Risk on, baby

The Wall Street Journal has a good editorial (“As contractions go,” — behind its subscription paywall but available via Google News) on yesterday’s announced fourth quarter contraction in the economy. Does anyone think that more of the same monetary policy will deliver us from Obama’s slow growth/no-growth economy? The Journal comments: “Bad economy=more Fed cowbell=higher stock prices. Risk on, baby.”

The Journal concludes the editorial with comments on the Fed’s current QE-Infinity, near zero percent interest rate policy:

Meanwhile, and right on cue for Wall Street, the Fed announced Wednesday after its two-day meeting that it will stick with its bond-buying spectacular. This means buying $40 billion in mortgage-backed securities a month and another $45 billion in longer-term Treasurys. The Fed is on pace to expand its balance sheet by another $1 trillion or so through the end of this year—its fifth in a row of near-zero interest rates and some form of “quantitative easing.”

These have been heady days at the Eccles Building, or at least they were before the GDP report. Stock and housing prices have been rising, and investors are walking further out on the risk curve, just as Chairman Ben Bernanke hopes. The Fed has also led a parade of easing around the world, as other central bankers follow to prevent their currencies from rising too much. Even Japan has finally succumbed, raising its inflation target.

Yet the economic paradox of our time is slow growth and lousy job creation despite these monetary exertions. This continues to be the 2% recovery, the slowest in the modern era. The Keynesian explanation is that we’re still recovering from the financial panic, though it’s worth recalling that in January 2010 the Fed predicted that growth in 2012 would be 3.5% to 4.5%, not 2.2%.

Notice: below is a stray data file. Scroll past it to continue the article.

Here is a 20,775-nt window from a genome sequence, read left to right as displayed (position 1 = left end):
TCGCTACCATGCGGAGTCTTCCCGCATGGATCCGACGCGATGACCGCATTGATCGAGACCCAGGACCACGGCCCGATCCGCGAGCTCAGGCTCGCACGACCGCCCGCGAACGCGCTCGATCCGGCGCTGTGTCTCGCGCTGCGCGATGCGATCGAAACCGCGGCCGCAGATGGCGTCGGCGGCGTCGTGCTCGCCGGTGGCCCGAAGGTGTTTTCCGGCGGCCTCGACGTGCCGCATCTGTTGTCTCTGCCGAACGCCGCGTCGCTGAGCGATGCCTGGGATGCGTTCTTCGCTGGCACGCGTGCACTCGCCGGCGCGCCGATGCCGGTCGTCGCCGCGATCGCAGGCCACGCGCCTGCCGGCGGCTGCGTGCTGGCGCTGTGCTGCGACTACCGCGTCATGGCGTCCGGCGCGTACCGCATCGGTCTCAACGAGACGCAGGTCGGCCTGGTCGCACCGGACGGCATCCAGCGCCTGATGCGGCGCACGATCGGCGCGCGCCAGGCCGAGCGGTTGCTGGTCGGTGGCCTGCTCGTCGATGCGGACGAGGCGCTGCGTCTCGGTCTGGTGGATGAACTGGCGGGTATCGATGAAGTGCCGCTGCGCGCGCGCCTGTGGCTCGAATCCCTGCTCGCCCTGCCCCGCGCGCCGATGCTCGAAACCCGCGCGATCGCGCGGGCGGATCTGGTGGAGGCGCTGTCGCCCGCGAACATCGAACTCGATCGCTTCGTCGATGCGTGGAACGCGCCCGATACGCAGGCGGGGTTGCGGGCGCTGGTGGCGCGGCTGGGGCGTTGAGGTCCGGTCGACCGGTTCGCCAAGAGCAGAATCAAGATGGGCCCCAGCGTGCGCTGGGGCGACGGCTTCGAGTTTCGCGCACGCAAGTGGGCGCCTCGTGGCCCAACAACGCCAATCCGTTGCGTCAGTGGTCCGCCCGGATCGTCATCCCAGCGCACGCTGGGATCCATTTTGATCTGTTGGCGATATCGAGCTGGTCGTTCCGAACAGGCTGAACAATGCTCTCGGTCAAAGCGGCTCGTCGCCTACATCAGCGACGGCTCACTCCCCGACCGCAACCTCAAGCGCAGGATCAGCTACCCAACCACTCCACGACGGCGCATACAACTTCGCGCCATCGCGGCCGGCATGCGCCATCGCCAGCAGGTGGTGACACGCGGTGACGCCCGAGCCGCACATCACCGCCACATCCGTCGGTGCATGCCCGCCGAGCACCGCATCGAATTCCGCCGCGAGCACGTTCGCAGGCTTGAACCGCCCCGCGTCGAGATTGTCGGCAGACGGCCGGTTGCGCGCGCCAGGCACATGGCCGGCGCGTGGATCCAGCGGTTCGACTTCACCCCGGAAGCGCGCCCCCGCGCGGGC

Stanford economist John Taylor offered a different explanation this week, saying on these pages that the Fed’s excessive ease may actually be hampering growth thanks to unintended consequences. These include the misallocation of capital as investors chase yield above all, a subsidy for excessive federal spending by disguising the real cost of repaying debt, and the uncertainty of when the Fed will finally have to stop the party.

This debate won’t be settled for years, and in any case Mr. Bernanke doesn’t listen to Mr. Taylor or us. By now the world knows he’ll keep doing what he’s been doing until faster growth returns or the markets force him to stop. Risk on, baby.

As of the first of this year, as I understand it, the Fed’s purchases of Treasury obligations become pure exercises in money creation (i.e., are “unsterilized” by the simultaneous selling of assets to cover the purchases). The interesting chart below tracks the expansion of the Fed’s balance sheet, with more coming soon. See also “A look inside the Fed’s balance sheet.”

Might Fed policy itself have a hand in the perpetuation of Obama’s slow growth/no growth economy? That is the question addressed by Stanford economist John Taylor, cited in the editorial above, in his column “Fed policy is a drag on the economy.” We seem to be approaching the time contemplated by Irwin Stelzer in his recent Weekly Standard post, articulating the unspoken train of thought underlying the current situation:

As for the deficit, worry not. We can afford existing entitlement programs that protect children and the elderly without running the risk of over-borrowing and defaulting on our mounting debts. Which is certainly true, since if investors decide that they are no longer willing to lend us $40 for every $100 we spend, we can run the presses, and pay off our debts with a depreciated currency, something that troubles our Chinese creditors. That would continue the massive wealth transfer now underway from creditors—savers and investors, victims of the zero-interest policy being pursued by the monetary policy gurus at the Federal Reserve Board—to debtors who will be able to repay their creditors with cheap money.

Haven’t we reached the moment when we are running the presses to borrow $40 for every dollar we spend? Or am I missing something?


Books to read from Power Line